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Chris Hopkins' Visilog
Visio has long been regarded by interaction designers and information architects as an essential tool in their work. Many software wireframes (aka software mockups) are built using Visio, and they can range from mobile software, interactive web sites, to enterprise application software.
In the past, Visio included a set of Windows XP stencils for such work. For Visio 2010, we decided to refresh those stencils by providing a brand new set of Wireframe shapes that are generic and not specific to the operating system. The intent is to offer the UX community with medium-fidelity UI shapes and icons that can be used to create wireframes for general software design for a wide variety of platforms (e.g. mobile, internet, windows). As an example, see the following mockup of Microsoft Internet Explorer and the homepage of Microsoft.com using the new Wireframe shapes (mockup is on the left, and the actual software is on the right):
This new set of shapes not only allows easier creation of wireframes, but offer many customization options to meet specific design needs. Let’s further examine what Wireframe shapes are included in Visio 2010 and what functionalities are added to make building wireframes easier.
UI Dialogs, Controls, Toolbars and Icons
First, to create a Wireframe Diagram, go to New > Software and Database > Wireframe Diagram:
Similar to previous Windows XP UI shapes, Visio 2010 offer UI shapes for building dialogs, controls, and toolbars. What’s new however is the addition of common UI icons for Windows, web, and multimedia applications. Here is the full set of Wireframe shapes that is included:
Resizable and Configurable
Customizing wireframe UI components are easier than ever. Most Wireframe shapes are resizable and offer options to customize the visuals. For example, a button is a common control and has configurable state options through the right-mouse action menu:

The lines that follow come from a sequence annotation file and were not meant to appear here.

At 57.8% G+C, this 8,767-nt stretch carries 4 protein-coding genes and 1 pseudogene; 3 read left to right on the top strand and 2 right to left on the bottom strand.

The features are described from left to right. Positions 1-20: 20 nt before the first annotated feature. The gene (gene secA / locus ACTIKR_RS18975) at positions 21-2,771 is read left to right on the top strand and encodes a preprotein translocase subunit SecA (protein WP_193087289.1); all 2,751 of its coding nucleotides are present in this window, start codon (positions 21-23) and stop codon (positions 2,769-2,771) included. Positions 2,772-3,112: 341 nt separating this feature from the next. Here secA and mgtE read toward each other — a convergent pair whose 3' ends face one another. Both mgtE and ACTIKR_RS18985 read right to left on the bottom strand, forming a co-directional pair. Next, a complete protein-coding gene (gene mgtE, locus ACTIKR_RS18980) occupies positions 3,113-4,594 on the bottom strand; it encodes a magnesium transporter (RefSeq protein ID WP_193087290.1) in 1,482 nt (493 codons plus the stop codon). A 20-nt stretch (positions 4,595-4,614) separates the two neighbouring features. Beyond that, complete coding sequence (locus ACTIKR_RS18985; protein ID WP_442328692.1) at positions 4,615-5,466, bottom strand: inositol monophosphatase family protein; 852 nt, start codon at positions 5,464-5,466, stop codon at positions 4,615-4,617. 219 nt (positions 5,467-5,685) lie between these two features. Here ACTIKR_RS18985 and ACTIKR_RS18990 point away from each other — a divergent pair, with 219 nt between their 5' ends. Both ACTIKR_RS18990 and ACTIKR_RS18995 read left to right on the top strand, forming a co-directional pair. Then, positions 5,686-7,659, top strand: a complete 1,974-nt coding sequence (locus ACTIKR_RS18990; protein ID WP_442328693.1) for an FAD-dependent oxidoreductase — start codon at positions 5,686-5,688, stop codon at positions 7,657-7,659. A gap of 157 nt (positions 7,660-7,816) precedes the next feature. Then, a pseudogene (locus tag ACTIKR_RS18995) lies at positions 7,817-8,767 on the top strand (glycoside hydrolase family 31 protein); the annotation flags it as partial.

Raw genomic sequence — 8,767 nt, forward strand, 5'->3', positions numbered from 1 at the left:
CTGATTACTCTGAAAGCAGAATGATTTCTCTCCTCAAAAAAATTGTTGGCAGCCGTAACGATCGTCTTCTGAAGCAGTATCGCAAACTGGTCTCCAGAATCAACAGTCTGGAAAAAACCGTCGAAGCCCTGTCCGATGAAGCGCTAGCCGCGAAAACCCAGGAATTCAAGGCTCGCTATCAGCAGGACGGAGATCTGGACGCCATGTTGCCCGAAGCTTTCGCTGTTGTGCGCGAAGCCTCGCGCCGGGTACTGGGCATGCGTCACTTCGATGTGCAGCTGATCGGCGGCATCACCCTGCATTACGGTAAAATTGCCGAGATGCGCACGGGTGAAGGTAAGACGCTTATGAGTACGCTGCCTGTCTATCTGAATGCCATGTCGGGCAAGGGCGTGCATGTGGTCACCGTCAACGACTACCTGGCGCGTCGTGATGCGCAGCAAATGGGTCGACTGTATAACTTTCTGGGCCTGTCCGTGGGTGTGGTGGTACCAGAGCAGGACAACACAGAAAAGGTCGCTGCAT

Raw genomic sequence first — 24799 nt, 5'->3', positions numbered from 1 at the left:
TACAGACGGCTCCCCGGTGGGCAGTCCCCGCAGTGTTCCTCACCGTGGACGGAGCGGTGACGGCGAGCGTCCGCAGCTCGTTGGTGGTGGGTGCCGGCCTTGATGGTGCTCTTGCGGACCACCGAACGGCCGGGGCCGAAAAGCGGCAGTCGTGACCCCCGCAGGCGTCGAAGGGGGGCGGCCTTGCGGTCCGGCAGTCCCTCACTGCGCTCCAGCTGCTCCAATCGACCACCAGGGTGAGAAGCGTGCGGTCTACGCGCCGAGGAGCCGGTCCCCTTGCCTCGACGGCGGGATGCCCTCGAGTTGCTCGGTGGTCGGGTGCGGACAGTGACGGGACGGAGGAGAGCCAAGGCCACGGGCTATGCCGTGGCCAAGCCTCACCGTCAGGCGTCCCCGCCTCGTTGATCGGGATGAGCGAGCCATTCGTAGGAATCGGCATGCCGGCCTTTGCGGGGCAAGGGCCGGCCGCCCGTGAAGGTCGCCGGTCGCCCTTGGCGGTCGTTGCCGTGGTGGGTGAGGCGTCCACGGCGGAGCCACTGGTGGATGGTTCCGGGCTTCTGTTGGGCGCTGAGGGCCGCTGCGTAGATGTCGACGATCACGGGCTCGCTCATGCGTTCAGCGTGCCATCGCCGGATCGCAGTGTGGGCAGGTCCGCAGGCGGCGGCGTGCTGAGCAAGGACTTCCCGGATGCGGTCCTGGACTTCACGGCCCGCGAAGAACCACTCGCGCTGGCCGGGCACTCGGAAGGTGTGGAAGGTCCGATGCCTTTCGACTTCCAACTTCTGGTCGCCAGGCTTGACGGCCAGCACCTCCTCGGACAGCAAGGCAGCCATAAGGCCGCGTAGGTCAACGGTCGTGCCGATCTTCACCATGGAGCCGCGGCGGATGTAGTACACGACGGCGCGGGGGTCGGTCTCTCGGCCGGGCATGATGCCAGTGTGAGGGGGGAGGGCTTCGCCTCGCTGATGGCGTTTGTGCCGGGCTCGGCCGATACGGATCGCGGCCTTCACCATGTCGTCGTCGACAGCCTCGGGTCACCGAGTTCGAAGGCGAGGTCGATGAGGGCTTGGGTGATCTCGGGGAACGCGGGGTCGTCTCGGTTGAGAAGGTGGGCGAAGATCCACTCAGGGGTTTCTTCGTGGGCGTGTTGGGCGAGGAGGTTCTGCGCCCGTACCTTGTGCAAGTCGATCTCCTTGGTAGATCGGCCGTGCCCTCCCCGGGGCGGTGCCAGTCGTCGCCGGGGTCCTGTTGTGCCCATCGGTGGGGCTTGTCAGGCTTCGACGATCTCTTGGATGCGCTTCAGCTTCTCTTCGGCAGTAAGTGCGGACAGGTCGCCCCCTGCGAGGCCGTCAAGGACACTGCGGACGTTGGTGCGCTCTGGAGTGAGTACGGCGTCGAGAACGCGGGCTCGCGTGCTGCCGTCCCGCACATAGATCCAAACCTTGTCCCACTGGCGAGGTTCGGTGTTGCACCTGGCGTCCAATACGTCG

Working with Themes and Formatting
Unlike previous Windows XP UI shapes, the new Wireframe shapes also allow users to customize the look of the UI elements through Themes or formatting. With Themes, users can easily customize color and effects schemes that can be applied to all UI components easily. Moreover, individual controls can be formatted to indicate highlight or indicate different UI states. As an example, the diagram below shows what the wireframes looks as default (no Themes applied), and with Themes applied:
Controls as Containers and Lists
With the introduction of Containers (see earlier blog post for more details), Wireframe shapes such as Dialog form, Application form, and Panel are built as Containers to “contain” any control that is placed inside it. By being a Container, when you move a Dialog form, all controls contained inside it will also move with it.
Also, Wireframe controls such as Tree Control, Drop-down Menus, List Box are shapes to utilize the new list feature, similar to Cross-functional Flowcharts and Data Graphic Legends. Lists allow users to easily add new element to be contained in a List shape through a blue arrow, as demonstrated below in a Drop-down Menu control:
As a result, users no longer need to add shapes through multiple drag-drop or copy-paste operations. Instead, the blue arrow allows for a super quick way to add a lot of UI components while properly aligning and arranging the items at the same time.
We are excited to bring users a brand new set of Wireframe shapes that offer greater versatility and broader application. Please use the Send a Smile feedback tool or comment on this post if you have feedback on the Wireframe shapes.